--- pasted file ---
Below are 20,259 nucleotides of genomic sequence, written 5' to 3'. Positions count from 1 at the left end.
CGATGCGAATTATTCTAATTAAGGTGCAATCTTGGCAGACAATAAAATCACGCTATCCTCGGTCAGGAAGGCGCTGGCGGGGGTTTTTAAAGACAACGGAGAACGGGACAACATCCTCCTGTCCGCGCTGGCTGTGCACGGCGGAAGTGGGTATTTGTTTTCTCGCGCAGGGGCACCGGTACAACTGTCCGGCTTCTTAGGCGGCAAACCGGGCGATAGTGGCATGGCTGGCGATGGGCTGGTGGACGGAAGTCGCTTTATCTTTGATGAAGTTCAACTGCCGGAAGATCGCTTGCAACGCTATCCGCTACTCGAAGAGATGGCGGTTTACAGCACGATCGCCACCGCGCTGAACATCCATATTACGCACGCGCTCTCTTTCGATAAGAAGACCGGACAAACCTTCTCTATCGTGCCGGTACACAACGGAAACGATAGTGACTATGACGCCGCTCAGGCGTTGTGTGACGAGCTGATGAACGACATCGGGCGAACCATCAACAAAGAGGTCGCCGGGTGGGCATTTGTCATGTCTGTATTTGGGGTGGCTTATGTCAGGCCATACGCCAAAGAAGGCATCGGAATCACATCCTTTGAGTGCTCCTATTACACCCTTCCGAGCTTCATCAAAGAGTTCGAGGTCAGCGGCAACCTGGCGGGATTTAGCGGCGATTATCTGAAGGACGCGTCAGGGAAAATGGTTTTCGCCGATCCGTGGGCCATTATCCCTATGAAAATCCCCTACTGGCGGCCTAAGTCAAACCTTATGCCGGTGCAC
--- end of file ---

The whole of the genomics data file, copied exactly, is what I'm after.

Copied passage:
Below are 20,259 nucleotides of genomic sequence, written 5' to 3'. Positions count from 1 at the left end.
CGATGCGAATTATTCTAATTAAGGTGCAATCTTGGCAGACAATAAAATCACGCTATCCTCGGTCAGGAAGGCGCTGGCGGGGGTTTTTAAAGACAACGGAGAACGGGACAACATCCTCCTGTCCGCGCTGGCTGTGCACGGCGGAAGTGGGTATTTGTTTTCTCGCGCAGGGGCACCGGTACAACTGTCCGGCTTCTTAGGCGGCAAACCGGGCGATAGTGGCATGGCTGGCGATGGGCTGGTGGACGGAAGTCGCTTTATCTTTGATGAAGTTCAACTGCCGGAAGATCGCTTGCAACGCTATCCGCTACTCGAAGAGATGGCGGTTTACAGCACGATCGCCACCGCGCTGAACATCCATATTACGCACGCGCTCTCTTTCGATAAGAAGACCGGACAAACCTTCTCTATCGTGCCGGTACACAACGGAAACGATAGTGACTATGACGCCGCTCAGGCGTTGTGTGACGAGCTGATGAACGACATCGGGCGAACCATCAACAAAGAGGTCGCCGGGTGGGCATTTGTCATGTCTGTATTTGGGGTGGCTTATGTCAGGCCATACGCCAAAGAAGGCATCGGAATCACATCCTTTGAGTGCTCCTATTACACCCTTCCGAGCTTCATCAAAGAGTTCGAGGTCAGCGGCAACCTGGCGGGATTTAGCGGCGATTATCTGAAGGACGCGTCAGGGAAAATGGTTTTCGCCGATCCGTGGGCCATTATCCCTATGAAAATCCCCTACTGGCGGCCTAAGTCAAACCTTATGCCGGTGCAC